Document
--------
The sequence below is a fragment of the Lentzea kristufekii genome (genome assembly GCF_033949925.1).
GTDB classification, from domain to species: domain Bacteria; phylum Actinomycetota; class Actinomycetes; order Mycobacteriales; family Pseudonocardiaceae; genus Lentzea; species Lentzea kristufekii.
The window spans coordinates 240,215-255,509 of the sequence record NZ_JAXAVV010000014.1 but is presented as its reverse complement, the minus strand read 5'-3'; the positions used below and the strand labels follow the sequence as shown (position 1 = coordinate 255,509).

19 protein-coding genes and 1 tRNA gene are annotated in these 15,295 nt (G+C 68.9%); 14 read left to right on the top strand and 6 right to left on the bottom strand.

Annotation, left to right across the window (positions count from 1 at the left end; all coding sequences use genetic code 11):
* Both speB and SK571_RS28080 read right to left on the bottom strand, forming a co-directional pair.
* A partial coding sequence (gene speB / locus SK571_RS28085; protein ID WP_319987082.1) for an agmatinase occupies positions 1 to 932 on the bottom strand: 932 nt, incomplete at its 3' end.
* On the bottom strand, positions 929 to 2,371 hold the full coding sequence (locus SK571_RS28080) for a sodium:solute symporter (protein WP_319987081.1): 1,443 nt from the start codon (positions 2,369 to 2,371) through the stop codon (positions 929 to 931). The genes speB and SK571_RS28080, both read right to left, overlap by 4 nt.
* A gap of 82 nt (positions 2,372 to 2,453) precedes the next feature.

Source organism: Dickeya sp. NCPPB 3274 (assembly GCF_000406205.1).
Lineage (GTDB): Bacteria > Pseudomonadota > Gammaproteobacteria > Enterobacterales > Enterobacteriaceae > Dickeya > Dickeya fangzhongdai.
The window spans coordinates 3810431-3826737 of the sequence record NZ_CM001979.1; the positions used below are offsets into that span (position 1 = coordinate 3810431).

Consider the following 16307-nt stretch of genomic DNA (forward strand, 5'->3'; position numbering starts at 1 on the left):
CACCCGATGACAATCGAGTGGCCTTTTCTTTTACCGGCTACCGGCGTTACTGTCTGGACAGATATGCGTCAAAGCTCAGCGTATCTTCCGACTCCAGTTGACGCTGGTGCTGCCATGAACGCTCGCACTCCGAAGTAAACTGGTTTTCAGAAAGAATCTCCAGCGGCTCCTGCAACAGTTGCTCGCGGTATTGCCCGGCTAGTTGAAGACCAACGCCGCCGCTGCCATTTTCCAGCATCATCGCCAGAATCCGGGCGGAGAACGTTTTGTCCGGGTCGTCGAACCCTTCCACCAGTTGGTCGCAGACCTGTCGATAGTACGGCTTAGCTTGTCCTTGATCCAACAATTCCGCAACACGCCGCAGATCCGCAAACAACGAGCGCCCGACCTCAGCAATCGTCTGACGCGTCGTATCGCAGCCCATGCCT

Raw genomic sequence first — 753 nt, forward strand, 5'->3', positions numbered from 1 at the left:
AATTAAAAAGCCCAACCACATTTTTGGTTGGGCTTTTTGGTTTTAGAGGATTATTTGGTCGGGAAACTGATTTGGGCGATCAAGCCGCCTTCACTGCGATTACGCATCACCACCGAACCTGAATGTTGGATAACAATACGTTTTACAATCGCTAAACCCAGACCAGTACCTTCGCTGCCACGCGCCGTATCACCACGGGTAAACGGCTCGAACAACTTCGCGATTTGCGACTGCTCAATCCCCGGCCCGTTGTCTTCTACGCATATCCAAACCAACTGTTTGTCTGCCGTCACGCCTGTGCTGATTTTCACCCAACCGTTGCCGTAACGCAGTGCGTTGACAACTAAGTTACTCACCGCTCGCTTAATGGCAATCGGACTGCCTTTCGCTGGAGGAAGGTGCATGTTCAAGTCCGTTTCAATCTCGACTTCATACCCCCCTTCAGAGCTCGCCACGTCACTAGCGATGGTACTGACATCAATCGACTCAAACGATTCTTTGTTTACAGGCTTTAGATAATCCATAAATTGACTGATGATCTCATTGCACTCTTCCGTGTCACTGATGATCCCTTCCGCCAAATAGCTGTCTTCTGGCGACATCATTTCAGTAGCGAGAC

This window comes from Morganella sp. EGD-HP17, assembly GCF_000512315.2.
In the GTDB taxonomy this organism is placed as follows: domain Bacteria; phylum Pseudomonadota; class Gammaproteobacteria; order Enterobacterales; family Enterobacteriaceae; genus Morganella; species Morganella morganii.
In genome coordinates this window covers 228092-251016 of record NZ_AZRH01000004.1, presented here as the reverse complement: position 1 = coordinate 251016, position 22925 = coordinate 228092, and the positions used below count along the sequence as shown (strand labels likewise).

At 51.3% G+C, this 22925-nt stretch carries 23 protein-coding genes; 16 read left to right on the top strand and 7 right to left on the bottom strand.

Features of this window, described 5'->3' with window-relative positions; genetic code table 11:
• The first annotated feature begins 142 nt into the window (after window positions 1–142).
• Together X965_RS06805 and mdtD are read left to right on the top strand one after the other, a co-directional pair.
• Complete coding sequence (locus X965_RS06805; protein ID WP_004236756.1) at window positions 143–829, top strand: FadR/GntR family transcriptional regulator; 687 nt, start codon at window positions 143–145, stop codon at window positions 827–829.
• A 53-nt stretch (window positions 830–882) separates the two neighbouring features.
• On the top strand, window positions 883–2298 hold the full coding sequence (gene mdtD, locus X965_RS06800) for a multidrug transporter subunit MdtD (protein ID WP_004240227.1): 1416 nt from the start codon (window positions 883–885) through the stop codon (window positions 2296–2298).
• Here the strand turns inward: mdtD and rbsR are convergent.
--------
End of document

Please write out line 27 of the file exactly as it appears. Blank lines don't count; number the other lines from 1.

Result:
• Here the strand turns inward: mdtD and rbsR are convergent.